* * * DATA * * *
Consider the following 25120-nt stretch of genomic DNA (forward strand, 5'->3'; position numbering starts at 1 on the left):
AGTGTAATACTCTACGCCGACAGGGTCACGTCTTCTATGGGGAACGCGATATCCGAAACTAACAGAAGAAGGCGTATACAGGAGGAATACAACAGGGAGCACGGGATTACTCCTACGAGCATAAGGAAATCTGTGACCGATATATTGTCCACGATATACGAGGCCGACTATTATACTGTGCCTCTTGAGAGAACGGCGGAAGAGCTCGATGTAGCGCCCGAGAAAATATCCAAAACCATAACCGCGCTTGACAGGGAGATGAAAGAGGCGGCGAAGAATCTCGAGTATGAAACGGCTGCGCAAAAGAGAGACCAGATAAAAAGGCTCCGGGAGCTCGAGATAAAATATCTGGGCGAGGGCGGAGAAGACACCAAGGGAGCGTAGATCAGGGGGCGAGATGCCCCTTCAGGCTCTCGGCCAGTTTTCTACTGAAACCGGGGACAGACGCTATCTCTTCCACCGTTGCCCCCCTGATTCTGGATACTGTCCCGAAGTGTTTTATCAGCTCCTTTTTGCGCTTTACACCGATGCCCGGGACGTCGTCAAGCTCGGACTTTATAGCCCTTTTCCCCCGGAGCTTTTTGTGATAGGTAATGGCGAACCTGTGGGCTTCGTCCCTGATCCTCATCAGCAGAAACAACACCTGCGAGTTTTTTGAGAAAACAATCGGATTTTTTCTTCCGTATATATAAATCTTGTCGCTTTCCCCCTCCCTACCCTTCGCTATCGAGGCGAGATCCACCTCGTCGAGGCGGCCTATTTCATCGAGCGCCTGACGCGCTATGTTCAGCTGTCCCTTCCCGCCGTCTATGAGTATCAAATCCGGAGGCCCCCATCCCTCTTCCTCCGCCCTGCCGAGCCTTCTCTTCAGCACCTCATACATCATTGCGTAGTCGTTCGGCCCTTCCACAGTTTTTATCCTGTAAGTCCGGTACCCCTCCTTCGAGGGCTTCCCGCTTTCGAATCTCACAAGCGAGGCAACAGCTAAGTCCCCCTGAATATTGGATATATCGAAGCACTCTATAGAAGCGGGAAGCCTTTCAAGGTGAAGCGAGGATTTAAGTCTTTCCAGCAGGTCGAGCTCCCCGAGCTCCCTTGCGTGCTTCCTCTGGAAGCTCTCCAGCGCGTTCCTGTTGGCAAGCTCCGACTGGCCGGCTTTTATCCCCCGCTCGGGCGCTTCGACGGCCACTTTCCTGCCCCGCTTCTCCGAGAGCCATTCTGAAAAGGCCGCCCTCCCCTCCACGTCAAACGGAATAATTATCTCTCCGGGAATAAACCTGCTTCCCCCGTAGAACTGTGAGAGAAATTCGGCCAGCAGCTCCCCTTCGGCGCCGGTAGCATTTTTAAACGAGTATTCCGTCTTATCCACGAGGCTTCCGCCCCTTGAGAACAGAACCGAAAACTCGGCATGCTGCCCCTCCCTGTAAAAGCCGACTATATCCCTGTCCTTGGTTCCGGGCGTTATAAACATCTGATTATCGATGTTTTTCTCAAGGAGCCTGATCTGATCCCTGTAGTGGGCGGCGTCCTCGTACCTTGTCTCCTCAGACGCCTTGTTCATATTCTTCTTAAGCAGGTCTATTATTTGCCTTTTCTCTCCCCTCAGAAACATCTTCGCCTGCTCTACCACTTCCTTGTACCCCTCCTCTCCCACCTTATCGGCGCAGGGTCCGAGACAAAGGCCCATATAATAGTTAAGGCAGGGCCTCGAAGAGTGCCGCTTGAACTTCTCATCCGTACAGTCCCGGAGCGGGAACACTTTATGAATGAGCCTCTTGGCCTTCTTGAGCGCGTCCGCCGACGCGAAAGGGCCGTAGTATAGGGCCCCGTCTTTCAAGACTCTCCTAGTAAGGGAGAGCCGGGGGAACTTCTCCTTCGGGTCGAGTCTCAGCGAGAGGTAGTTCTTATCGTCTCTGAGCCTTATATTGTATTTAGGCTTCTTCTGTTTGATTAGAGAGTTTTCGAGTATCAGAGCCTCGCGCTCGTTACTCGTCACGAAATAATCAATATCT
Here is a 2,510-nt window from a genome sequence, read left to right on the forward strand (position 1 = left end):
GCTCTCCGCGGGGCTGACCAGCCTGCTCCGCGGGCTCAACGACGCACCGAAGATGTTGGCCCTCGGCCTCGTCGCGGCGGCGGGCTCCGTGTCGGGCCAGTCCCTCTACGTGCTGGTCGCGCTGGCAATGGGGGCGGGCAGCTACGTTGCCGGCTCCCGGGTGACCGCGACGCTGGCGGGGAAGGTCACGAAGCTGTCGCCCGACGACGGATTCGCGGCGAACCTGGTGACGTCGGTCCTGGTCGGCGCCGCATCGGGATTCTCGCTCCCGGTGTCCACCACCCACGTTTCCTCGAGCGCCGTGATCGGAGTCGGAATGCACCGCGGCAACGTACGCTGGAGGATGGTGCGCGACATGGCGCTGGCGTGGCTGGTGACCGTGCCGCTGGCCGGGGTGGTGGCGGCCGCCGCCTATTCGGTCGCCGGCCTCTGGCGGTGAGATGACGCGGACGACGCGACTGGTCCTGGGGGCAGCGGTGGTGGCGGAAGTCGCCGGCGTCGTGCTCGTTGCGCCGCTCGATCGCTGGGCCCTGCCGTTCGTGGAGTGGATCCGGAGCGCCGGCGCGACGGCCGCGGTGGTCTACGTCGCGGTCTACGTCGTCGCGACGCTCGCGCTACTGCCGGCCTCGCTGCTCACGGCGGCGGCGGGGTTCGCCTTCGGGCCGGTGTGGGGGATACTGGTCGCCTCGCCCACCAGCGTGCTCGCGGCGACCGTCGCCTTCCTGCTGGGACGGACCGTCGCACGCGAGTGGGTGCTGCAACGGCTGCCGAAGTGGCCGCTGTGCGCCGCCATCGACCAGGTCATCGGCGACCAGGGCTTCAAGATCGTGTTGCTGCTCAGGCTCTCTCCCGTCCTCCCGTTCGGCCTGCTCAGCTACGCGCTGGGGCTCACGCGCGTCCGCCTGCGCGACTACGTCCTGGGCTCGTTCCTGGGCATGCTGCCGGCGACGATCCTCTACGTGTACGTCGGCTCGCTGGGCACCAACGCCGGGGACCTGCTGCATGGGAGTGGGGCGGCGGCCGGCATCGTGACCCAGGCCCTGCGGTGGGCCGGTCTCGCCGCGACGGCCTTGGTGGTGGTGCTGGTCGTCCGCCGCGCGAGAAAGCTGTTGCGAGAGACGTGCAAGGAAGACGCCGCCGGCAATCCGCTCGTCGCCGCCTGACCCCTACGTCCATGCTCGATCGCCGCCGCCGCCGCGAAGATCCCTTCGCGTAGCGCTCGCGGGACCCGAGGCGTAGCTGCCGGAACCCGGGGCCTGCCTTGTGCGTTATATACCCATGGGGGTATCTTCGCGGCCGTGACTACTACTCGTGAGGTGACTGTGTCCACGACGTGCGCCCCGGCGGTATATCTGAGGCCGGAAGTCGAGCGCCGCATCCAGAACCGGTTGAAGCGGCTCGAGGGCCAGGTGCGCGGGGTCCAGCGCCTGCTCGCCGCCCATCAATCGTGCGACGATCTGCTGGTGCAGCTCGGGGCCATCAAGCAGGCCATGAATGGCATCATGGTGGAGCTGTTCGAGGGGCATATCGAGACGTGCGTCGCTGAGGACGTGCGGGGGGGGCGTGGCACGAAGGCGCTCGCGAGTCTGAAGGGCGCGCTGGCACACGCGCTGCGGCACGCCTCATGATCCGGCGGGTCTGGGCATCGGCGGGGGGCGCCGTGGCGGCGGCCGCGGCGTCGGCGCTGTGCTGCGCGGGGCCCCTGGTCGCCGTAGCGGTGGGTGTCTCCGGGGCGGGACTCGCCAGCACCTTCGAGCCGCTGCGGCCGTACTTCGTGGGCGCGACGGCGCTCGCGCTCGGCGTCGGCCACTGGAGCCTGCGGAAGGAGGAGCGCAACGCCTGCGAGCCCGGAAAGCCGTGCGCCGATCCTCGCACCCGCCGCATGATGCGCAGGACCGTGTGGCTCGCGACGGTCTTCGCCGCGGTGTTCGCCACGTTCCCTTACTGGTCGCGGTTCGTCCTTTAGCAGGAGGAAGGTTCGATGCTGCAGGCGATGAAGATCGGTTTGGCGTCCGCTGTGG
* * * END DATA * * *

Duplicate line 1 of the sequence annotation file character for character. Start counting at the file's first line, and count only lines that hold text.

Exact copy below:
Consider the following 25120-nt stretch of genomic DNA (forward strand, 5'->3'; position numbering starts at 1 on the left):